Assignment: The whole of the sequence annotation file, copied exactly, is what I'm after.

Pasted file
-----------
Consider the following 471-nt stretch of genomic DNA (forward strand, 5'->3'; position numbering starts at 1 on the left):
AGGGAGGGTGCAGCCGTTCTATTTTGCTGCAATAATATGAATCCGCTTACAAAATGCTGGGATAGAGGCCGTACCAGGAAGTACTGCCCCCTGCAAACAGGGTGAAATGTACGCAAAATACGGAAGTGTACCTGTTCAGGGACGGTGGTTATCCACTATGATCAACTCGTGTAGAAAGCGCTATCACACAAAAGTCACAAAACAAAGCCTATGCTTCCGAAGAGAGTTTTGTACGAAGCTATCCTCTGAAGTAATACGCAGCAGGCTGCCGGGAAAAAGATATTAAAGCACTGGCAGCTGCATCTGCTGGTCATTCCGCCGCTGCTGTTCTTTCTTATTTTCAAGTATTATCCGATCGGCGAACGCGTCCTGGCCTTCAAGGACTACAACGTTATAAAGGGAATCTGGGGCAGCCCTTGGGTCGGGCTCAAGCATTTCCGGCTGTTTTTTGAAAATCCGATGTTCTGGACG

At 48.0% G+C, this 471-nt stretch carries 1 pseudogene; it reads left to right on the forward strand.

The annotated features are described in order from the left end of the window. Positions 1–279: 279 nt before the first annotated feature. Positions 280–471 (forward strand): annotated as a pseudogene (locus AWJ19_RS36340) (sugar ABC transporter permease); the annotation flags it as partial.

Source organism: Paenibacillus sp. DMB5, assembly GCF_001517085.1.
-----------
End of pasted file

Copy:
Consider the following 471-nt stretch of genomic DNA (forward strand, 5'->3'; position numbering starts at 1 on the left):
AGGGAGGGTGCAGCCGTTCTATTTTGCTGCAATAATATGAATCCGCTTACAAAATGCTGGGATAGAGGCCGTACCAGGAAGTACTGCCCCCTGCAAACAGGGTGAAATGTACGCAAAATACGGAAGTGTACCTGTTCAGGGACGGTGGTTATCCACTATGATCAACTCGTGTAGAAAGCGCTATCACACAAAAGTCACAAAACAAAGCCTATGCTTCCGAAGAGAGTTTTGTACGAAGCTATCCTCTGAAGTAATACGCAGCAGGCTGCCGGGAAAAAGATATTAAAGCACTGGCAGCTGCATCTGCTGGTCATTCCGCCGCTGCTGTTCTTTCTTATTTTCAAGTATTATCCGATCGGCGAACGCGTCCTGGCCTTCAAGGACTACAACGTTATAAAGGGAATCTGGGGCAGCCCTTGGGTCGGGCTCAAGCATTTCCGGCTGTTTTTTGAAAATCCGATGTTCTGGACG

At 48.0% G+C, this 471-nt stretch carries 1 pseudogene; it reads left to right on the forward strand.

The annotated features are described in order from the left end of the window. Positions 1–279: 279 nt before the first annotated feature. Positions 280–471 (forward strand): annotated as a pseudogene (locus AWJ19_RS36340) (sugar ABC transporter permease); the annotation flags it as partial.

Source organism: Paenibacillus sp. DMB5, assembly GCF_001517085.1.